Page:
They are said to be the first sign of spring, but the Waikato is still in the grips of winter when the almond bursts into blossom. It is weird to be huddled in a Swanndri and beanie sniffing the pretty pink flowers.
Sheryn Clothier plants almond trees
But there is no denying that they shine a light down the dark tunnel of winter. Prunus dulcis is a cousin of peaches, plums and apricots. If you can grow these fruits, you can grow an almond, with the main difference being most almond varieties require a pollinator.
Peaches can theoretically pollinate an almond, but my single almond surrounded by a dozen peach trees produced one almond in seven years, so I don’t think that theory works – probably because most peaches are clever enough to wait for spring before they bother blossoming.
My recent planting of ‘Monovale’, a self-pollinating almond variety, gave much better results.
Within its first year, it had set and produced a couple of dozen nuts. It didn’t pollinate the existing ‘Fatnut‘, but to be honest, that is not looking all that healthy this year anyway.
The Monovale however, is proving to be a vigorous grower and is looking extremely healthy with no attention or special treatment.
Their main disease problem is bacterial blight, aka gummosis, though they can be susceptible to other fungal and bacterial
diseases. I have therefore planted the ‘Monovale‘ out in the open paddock where there is good airflow.
While Monovale is proving to be a good self-pollinating producer, it has a strong flavour and a hard shell – neither attributes which endear it to me.
Still, buoyed by its success, I have obtained another three varieties.
They are the imaginatively named ‘CY750‘ that has been well reviewed, and two new selections by River Terrace Nurseries, ‘McCartney R6‘ and ‘R3‘.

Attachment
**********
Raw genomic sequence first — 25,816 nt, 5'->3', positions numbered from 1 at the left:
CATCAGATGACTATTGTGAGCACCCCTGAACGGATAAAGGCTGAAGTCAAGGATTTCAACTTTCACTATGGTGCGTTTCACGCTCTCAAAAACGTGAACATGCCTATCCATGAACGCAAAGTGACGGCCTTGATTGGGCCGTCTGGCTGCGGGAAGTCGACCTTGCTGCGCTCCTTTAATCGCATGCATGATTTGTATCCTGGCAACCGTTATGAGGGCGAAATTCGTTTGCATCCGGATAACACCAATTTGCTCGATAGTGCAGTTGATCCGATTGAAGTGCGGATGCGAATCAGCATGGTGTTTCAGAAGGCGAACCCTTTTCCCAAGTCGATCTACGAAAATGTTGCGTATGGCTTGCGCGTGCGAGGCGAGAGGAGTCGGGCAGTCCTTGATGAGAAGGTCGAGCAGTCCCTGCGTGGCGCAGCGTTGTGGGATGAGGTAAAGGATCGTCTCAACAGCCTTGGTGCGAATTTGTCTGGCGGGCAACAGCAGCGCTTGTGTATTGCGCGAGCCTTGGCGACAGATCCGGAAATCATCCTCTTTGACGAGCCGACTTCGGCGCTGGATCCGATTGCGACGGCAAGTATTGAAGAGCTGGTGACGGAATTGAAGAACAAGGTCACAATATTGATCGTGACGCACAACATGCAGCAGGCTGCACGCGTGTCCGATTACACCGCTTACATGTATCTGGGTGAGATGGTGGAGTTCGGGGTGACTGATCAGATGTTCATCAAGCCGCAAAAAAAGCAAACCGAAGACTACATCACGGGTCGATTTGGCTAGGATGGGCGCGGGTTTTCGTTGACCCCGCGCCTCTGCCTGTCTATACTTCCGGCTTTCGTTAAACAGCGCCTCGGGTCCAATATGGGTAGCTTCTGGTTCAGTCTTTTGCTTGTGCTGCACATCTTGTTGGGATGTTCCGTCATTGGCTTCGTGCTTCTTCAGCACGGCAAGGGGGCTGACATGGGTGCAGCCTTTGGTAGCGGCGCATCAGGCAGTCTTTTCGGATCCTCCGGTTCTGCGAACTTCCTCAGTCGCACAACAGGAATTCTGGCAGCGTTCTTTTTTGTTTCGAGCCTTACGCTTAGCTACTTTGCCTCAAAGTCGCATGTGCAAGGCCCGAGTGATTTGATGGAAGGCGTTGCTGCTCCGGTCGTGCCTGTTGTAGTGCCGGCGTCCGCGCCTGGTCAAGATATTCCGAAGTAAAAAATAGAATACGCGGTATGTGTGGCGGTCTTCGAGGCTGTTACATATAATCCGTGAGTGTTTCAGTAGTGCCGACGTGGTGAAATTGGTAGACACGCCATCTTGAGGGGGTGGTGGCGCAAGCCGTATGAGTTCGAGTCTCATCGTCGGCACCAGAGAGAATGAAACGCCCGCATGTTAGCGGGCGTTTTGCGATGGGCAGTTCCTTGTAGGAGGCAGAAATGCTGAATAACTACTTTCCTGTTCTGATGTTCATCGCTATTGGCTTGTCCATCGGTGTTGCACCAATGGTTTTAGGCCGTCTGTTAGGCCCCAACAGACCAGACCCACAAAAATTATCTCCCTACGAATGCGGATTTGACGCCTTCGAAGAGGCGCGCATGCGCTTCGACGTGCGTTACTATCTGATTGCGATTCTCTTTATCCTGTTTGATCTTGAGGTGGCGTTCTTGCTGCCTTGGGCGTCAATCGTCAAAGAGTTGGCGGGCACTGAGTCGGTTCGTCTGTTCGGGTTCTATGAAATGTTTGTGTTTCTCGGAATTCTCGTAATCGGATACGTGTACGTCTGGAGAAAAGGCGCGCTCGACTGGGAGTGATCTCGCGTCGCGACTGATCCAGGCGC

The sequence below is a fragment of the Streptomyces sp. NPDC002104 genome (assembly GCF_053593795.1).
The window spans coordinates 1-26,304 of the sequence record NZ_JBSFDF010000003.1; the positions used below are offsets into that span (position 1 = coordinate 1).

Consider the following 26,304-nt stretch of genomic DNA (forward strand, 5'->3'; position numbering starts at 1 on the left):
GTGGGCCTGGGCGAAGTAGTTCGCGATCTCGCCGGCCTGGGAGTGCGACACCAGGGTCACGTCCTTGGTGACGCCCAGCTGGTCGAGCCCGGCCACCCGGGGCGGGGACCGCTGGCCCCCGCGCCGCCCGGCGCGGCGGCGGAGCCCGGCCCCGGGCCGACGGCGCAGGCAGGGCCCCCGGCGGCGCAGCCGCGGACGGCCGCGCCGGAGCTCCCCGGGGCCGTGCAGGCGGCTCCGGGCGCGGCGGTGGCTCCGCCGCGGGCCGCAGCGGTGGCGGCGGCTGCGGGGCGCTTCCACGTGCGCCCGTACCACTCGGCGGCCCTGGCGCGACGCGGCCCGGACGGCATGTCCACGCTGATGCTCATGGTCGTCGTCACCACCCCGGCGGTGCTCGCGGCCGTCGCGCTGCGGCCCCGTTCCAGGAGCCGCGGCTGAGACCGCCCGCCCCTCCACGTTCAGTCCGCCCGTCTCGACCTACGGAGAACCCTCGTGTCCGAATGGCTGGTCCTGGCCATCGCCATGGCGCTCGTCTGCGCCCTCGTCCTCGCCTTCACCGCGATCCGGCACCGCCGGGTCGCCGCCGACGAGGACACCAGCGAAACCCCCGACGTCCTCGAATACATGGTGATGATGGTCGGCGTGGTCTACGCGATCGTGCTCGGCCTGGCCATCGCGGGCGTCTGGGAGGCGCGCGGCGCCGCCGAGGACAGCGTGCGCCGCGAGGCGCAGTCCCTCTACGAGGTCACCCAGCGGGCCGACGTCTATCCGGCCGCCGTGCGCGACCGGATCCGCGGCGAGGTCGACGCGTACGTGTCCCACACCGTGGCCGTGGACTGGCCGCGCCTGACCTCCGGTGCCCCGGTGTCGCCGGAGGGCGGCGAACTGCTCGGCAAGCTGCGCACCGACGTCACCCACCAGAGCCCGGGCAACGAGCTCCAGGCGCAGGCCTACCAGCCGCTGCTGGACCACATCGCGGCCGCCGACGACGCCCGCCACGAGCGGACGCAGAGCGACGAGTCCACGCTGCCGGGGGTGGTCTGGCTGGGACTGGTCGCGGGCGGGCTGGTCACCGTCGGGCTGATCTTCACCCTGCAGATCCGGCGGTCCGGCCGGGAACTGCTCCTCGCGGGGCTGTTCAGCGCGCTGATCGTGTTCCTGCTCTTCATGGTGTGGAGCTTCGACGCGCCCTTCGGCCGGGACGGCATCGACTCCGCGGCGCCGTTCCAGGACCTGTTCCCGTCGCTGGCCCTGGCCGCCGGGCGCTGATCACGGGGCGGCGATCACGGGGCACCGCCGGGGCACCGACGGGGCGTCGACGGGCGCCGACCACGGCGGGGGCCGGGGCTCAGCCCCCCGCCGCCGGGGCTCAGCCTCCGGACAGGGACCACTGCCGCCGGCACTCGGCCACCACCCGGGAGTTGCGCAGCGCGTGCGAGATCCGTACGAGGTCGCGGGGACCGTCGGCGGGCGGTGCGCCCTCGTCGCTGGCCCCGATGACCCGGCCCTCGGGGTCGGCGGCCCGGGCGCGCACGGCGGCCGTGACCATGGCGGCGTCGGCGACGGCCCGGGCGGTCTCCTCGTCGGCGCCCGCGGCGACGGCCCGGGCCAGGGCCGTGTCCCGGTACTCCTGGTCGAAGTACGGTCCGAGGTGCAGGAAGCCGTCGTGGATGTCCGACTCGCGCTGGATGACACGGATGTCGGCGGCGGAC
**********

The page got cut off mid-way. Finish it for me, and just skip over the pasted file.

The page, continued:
These were chosen from a seedling orchard in Marlborough by the highly respected tree crop researcher Roy Hart. They are sweet-flavoured, with a soft to medium shell – hopefully, a compromise between the hard shell of ‘Monovale‘ and the paper-shelled varieties that are prone to disease and insect damage such as ‘IXL‘, ‘Nonpareil‘ and ‘Burbank‘.
Finding out what varieties grow best where is being investigated by NZ Tree Crops Association.
In Nelson, a trial site has been monitored since 2003 with some varieties producing well.
So far, Otago growers report only moderate success, surmising that the late frosts upset pollination and the lack of summer moisture causes the nuts to fall before maturity.
In 2013, the Wellington/Horowhenua branch planted 12 trial sites throughout the district with nine varieties to see which did best. So far, ‘Monovale‘, ‘McCartney R6‘ and ‘R3‘ seem to have been the most productive.
My local Waikato branch distributed 100 trees of different varieties amongst its members in 2015. The purpose was so that we can establish what performs well in different growing situations. It is too soon to draw many conclusion other than the trees are growing well.
The trees grow well in all areas.
However, the differences in disease resistance, productivity, flavour and shell hardness do vary considerably.
Since nuts are so beneficial for our diet and almonds in particular are rated for their ability to prevent intoxication – “five or six, being taken, fasting, do keepe a man from being drunke,” said 16th Century botanist and herbalist John Gerard – it is surprising that we have not grown this nut more often in New Zealand before.
Hopefully, NZTCA’s research will eventually change this. ✤
In the Waikato, the almond’s pretty pink flowers come into bloom in winter.